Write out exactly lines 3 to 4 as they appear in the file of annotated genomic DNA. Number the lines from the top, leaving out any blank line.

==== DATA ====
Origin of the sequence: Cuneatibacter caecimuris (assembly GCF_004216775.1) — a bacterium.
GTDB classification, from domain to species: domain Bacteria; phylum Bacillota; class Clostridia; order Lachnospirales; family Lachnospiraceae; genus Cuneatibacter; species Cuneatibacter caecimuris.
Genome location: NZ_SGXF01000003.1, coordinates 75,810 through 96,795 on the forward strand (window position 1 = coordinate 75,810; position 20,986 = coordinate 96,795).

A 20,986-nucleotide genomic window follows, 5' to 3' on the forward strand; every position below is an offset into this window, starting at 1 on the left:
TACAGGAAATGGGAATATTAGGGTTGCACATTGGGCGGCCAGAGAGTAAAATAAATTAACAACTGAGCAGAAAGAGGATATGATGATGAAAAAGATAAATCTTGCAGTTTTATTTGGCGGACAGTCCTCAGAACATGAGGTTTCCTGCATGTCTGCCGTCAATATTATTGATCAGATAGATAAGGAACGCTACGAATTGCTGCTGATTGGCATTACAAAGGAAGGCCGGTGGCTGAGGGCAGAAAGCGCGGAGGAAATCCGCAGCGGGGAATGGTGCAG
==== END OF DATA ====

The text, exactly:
Genome location: NZ_SGXF01000003.1, coordinates 75,810 through 96,795 on the forward strand (window position 1 = coordinate 75,810; position 20,986 = coordinate 96,795).

A 20,986-nucleotide genomic window follows, 5' to 3' on the forward strand; every position below is an offset into this window, starting at 1 on the left: